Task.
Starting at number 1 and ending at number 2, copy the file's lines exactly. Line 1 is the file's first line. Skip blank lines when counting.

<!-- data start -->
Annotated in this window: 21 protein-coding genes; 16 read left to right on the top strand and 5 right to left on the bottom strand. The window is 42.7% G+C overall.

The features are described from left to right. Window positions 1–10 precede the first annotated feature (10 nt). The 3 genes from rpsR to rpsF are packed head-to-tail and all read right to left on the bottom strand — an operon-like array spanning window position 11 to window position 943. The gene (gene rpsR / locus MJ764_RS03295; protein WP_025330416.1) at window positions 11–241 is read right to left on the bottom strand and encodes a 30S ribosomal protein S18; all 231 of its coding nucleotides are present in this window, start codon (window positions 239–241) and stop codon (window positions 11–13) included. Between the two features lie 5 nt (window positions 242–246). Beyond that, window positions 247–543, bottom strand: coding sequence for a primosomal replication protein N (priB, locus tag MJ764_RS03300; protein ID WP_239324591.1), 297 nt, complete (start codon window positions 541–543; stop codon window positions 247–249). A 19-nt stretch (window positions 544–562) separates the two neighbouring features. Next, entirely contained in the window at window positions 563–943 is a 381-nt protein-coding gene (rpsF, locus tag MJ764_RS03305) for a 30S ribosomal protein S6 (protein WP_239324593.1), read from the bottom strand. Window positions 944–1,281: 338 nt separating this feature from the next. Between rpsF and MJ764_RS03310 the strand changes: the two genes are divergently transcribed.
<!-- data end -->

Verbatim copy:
Annotated in this window: 21 protein-coding genes; 16 read left to right on the top strand and 5 right to left on the bottom strand. The window is 42.7% G+C overall.

The features are described from left to right. Window positions 1–10 precede the first annotated feature (10 nt). The 3 genes from rpsR to rpsF are packed head-to-tail and all read right to left on the bottom strand — an operon-like array spanning window position 11 to window position 943. The gene (gene rpsR / locus MJ764_RS03295; protein WP_025330416.1) at window positions 11–241 is read right to left on the bottom strand and encodes a 30S ribosomal protein S18; all 231 of its coding nucleotides are present in this window, start codon (window positions 239–241) and stop codon (window positions 11–13) included. Between the two features lie 5 nt (window positions 242–246). Beyond that, window positions 247–543, bottom strand: coding sequence for a primosomal replication protein N (priB, locus tag MJ764_RS03300; protein ID WP_239324591.1), 297 nt, complete (start codon window positions 541–543; stop codon window positions 247–249). A 19-nt stretch (window positions 544–562) separates the two neighbouring features. Next, entirely contained in the window at window positions 563–943 is a 381-nt protein-coding gene (rpsF, locus tag MJ764_RS03305) for a 30S ribosomal protein S6 (protein WP_239324593.1), read from the bottom strand. Window positions 944–1,281: 338 nt separating this feature from the next. Between rpsF and MJ764_RS03310 the strand changes: the two genes are divergently transcribed.